But, good as it all is, there’s a catch. Tanzania is one, if not the, most expensive country in eastern Africa to go on safari in. Yes, by joining an organised budget camping safari in Arusha you can see the wonders of Tanzania for a price that’s affordable to mere mortals but if you want any kind of exclusivity (and to really get the most out of a safari you do need to aim this high) then you’re going to pay considerably more for it than in say Namibia, South Africa, Zambia or even Kenya.
For me though, despite the expense, Tanzania will always remain the best place in Africa for the classic safari experience – and the beaches aren’t bad either!
Lucy is travel writer for a range of publications, including Lonely Planet's guides to Africa, Southern Africa and South Africa.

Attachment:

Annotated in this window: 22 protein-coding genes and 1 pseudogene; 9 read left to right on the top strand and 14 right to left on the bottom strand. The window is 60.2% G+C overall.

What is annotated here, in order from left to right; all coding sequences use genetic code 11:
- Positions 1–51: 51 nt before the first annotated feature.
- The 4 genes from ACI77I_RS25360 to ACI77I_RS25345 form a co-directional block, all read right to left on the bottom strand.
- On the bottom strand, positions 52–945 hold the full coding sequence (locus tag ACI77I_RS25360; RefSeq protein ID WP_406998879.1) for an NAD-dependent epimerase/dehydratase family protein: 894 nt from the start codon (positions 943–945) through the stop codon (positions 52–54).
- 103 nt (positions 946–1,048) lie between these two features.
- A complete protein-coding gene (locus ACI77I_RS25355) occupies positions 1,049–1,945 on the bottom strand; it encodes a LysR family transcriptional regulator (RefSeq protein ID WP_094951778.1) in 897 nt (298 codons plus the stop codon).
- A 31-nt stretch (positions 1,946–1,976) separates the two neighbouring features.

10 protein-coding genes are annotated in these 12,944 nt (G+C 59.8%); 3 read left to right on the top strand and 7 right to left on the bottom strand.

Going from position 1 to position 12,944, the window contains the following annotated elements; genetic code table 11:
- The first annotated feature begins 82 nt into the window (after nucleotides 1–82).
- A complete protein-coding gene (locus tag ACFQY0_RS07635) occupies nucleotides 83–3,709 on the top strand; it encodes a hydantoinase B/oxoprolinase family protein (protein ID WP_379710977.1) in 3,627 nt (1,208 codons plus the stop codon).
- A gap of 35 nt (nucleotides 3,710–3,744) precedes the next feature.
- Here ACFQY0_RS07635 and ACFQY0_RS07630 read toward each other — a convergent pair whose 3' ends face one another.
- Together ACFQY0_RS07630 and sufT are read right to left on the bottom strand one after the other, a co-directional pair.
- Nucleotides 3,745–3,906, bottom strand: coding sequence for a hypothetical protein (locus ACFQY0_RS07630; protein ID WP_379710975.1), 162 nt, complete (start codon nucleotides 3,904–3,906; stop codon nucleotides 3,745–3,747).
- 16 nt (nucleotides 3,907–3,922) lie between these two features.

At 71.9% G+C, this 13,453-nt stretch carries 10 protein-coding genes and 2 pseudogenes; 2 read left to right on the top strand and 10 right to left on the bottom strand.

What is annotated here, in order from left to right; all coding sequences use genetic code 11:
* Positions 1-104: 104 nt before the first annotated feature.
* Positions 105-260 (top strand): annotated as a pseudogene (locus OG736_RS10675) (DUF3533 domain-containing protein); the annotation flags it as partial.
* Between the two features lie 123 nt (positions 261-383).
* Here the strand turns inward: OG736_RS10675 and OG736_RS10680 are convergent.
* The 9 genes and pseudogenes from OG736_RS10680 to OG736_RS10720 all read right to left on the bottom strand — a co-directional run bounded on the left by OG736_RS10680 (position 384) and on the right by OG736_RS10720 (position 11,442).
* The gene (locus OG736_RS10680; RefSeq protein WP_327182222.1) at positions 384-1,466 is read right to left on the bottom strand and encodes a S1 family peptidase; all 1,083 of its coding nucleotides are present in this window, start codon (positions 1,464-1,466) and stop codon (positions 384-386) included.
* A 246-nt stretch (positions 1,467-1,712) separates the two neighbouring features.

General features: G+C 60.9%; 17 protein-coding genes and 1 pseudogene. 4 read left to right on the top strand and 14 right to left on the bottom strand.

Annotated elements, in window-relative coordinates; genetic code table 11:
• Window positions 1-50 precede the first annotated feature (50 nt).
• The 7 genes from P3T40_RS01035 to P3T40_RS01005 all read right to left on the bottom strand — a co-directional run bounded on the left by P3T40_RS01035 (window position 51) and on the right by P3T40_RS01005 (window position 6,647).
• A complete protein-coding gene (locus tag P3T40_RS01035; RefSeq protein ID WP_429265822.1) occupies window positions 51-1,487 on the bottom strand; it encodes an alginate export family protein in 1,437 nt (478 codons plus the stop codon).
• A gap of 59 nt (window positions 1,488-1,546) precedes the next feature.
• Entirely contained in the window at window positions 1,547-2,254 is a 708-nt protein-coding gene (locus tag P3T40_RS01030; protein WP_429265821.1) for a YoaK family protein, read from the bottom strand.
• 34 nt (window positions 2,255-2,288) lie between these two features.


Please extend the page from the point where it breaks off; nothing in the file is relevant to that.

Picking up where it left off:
12 people found this review helpful.
Big name parks for big game viewing
With the Serengeti and the Ngorongoro positioned within Tanzania's borders, this is a safari destination par excellence. Big Five encounters are common and vistas are far-reaching, with mountains and gorges adding interest to the flat savannah lands. Don't forget to explore the oceans for animal life too – Zanzibar's paradise-like waters are the perfect place to glimpse turtles and tropical fish on a snorkeling or scuba diving trip. It's well-known that luxury lodges can be found throughout Tanzania, almost always with the big bonus of a knowledgeable guide on hand to teach you your topi from your Thomson's Gazelle, but there are also options for those on a tighter budget. Sleeping with nothing but canvas to separate you from the all-enveloping sounds of the bush is a wondrous experience and there’s nothing quite like crawling out of your tent in the middle of the night to find your torch beam resting on a pair of unidentified eyes...